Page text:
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British and Commonwealth Armoured Vehicle Stowage Diagrams Part 1

British and Commonwealth Armoured Vehicle Stowage Diagrams Part 1 Book Review

By Cookie Sewell

Date of Review March 2005 Title British and Commonwealth Armoured Vehicle Stowage Diagrams Part 1
Author Barry Beldam Publisher Quartermaster's Depot
Published 2005 ISBN 0-9734277-6-0
Format 84 pages, softbound MSRP (CDN) $21.00


Modelers are an inquisitive lot as a whole, and many want to find out how things are mounted and carried on or in vehicles in order to do them up "right." Since shots of vehicles in action or in motor pools rarely show this level of detail (and many combat shots are either fuzzy "in action" ones or of burned out and stripped losses) books like this are handy guides to what goes where and how it installs. Thanks to books like this (and after-market etched brass sets) most modelers, for example, are now fully aware that things do not stick to the outside of a vehicle by "magic" (also defined as model cement) but by a series of straps, lugs, frames, holders, and tie downs.

Barry Beldam has gone through his collection of Commonwealth manuals and extracted the stowage diagrams from each one, cleaned them up or redone them from scratch, and labeled them in common terms (but not slang!) for easy identification. He has then organized them in a nice, neat easy-to-use spiral-bound modeler's aid that is going to be very popular with most Commonwealth vehicle modelers, as well as most US armor modelers as well.

This book, labeled as part 1, covers these subjects with the following level of detail:

  • C15-TA Armoured Truck (6 sheets)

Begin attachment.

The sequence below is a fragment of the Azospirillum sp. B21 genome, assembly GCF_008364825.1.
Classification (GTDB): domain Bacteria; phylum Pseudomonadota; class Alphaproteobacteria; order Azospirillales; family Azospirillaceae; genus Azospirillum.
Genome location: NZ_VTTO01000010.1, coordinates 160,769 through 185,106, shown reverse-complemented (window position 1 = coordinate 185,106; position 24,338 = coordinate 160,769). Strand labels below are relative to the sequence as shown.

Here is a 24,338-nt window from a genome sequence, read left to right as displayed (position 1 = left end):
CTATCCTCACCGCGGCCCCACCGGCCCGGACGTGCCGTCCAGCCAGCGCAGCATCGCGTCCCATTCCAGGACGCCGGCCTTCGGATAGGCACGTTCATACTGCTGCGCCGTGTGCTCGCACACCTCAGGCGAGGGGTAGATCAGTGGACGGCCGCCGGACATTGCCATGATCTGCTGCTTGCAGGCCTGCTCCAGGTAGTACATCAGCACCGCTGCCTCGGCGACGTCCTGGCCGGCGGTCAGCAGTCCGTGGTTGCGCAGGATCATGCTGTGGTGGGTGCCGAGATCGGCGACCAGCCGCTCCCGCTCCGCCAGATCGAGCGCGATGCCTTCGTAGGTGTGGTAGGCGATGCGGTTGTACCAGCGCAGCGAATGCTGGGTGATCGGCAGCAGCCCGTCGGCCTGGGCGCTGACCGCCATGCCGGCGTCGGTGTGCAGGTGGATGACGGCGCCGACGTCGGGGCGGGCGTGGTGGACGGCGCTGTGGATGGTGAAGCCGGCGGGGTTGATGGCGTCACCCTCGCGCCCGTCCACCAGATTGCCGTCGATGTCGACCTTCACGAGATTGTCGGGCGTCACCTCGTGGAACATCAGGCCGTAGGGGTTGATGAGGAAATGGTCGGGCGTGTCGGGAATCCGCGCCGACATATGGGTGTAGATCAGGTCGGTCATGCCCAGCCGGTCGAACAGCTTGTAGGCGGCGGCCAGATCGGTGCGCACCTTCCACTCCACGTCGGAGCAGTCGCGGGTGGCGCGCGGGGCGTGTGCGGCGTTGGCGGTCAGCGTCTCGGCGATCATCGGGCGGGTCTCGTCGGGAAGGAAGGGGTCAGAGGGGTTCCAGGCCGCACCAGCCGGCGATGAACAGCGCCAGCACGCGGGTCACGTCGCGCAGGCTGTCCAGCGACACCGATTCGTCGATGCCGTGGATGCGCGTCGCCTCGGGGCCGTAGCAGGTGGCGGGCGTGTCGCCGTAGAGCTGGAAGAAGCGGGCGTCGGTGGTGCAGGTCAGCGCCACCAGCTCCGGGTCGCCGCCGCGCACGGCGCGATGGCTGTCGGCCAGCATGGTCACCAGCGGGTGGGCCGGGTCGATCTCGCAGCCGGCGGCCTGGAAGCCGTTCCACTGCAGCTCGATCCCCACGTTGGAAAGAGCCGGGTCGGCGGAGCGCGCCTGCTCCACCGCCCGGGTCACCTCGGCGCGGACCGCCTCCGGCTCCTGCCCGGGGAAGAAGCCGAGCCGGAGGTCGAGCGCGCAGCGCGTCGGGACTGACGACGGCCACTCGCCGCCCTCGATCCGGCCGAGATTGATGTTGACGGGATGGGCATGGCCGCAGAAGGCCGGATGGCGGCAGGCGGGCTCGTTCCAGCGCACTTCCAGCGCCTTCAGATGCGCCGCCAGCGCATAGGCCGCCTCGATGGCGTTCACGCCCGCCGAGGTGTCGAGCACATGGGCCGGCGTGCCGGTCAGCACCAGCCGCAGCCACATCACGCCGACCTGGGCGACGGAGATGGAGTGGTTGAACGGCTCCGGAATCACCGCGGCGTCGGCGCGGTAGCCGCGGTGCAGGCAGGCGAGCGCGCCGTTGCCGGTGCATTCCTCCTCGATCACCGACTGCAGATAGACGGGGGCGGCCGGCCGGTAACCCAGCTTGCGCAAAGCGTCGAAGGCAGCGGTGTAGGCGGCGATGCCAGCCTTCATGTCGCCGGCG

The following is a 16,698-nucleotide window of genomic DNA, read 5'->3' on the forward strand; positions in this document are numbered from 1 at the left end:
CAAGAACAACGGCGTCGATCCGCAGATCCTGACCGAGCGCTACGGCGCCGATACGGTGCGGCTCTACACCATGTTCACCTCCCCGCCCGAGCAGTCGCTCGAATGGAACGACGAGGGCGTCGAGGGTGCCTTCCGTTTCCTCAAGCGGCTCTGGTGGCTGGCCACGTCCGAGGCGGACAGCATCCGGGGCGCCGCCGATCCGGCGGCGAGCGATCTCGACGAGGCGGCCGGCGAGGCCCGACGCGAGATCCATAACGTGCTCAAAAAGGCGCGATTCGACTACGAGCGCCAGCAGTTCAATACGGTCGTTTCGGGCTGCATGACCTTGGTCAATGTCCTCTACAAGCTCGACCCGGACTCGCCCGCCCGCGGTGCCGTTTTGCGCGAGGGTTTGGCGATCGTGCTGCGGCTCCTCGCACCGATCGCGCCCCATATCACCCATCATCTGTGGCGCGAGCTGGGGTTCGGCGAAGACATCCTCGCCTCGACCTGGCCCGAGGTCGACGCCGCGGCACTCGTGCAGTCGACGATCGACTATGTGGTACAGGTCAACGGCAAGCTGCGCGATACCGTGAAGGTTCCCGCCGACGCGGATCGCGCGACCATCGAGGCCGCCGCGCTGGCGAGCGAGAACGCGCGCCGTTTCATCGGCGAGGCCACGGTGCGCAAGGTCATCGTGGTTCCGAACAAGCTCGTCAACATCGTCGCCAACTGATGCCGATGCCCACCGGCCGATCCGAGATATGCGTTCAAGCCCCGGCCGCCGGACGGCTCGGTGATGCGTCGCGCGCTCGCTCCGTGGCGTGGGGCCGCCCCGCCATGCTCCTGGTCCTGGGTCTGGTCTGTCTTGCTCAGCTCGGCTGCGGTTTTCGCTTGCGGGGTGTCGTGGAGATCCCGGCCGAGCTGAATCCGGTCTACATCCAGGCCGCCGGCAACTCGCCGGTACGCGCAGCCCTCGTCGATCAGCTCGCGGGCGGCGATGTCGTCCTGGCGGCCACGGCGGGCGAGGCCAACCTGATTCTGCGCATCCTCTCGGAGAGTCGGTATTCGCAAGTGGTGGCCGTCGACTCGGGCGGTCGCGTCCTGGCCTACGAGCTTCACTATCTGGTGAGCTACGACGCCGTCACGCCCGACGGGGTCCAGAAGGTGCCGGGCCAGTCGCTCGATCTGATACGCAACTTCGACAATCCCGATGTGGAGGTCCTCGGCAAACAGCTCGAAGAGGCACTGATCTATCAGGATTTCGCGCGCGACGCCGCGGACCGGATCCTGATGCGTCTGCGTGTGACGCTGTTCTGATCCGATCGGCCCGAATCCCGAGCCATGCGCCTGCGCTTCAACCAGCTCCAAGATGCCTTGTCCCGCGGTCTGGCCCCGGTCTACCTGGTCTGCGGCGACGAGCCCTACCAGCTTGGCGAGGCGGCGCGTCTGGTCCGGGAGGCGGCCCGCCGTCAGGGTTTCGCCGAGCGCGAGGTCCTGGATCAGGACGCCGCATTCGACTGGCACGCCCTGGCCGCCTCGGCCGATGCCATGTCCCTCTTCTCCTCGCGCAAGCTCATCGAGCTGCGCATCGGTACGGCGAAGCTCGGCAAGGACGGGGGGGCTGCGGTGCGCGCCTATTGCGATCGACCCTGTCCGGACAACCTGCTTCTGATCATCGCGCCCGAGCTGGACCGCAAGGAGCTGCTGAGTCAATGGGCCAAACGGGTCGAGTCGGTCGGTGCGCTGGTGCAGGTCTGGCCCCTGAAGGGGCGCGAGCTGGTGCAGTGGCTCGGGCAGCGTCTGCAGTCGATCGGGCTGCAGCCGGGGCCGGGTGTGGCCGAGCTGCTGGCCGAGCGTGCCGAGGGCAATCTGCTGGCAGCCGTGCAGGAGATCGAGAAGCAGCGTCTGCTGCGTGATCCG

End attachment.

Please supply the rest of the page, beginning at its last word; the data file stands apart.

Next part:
• Fox Mark I Armoured Car (6 sheets)
  • Lynx Mark II Scout Car (6 sheets)
  • Otter Mark I Light Reconnaissance Car (5 sheets)
  • Ram Kangaroo (3 sheets)
  • Chaffee Mark I (M24) (7 sheets)
  • General Grant Mark I (4 sheets)
  • General Lee Mark I (M3 Medium) (4 sheets)
  • LVT with Sea Serpent (incomplete) (1 sheet)
  • Sherman Mark V (M4A4) (7 sheets)
  • Sherman Mark VC Firefly (7 sheets)
  • Sherman Mark V DD (7 sheets)
  • Sherman Mark V Crab Mark II (incomplete) (2 sheets)
  • Staghound Mark I Armoured Car (M17) (6 sheets)
  • General Stuart Mark V (M3A3 Light) (6 sheets)
  • General Stuart Mark VI (M5A1 Light) (6 sheets)

All of the sheets generally provide front and rear quarter views, and the remaining sheets show internal stowage and parts breakdown. Some like those for the Ram Kangaroo may be a bit disappointing, but modelers should keep in mind that when all you do is take out the turret and eliminate ammunition stowage, there's not a lot left to worry about!

Most of the differences in some of the vehicles have to do more with radio sets and stowage (e.g. British No. 19 sets vice US SCR -508 series). As a result, they are very handy to have if doing up an interior on any of the US vehicles cited.

Some are interesting but may not answer the mail. The two sets on the Grant and Lee are apparently the factory ones, for they show the placement of grouser stowage bins that rarely, if ever, showed up on the service version of the tanks. This isn't uncommon, for most of the factory 1/8 scale blueprints for most of the Sherman family show similar disconnects between where the factory thought things should go and where the units did, and the fact that the factories acquiesced to field desires but never changed the general arrangement blueprints.

Given that, Barry has provided probably the best layout of the interior arrangement of both the M3 Lee and the M3 Grant that I have seen anywhere, and considering when one sees the actual vehicle you really can't see much when inside them, this is very useful for modelers or just anyone trying to see why the Soviets called the Lee the "Communal Grave for Seven!"

The last page of the book notes that this is the first of eight volumes: Part 2 will cover Cruiser Tanks, Part 3 Infantry Tanks, Part 4 ACVs and Humbers, Part 5 Daimler, AEC and Coventry Vehicles, Part 6 SPs and Special Purpose Vehicles, Part 7 Carriers and Airborne Tanks, and Part 8 British Post-War Vehicles. All of them are needed and should find an appreciative audience.

Thanks to Quartermaster's Depot for the review samples.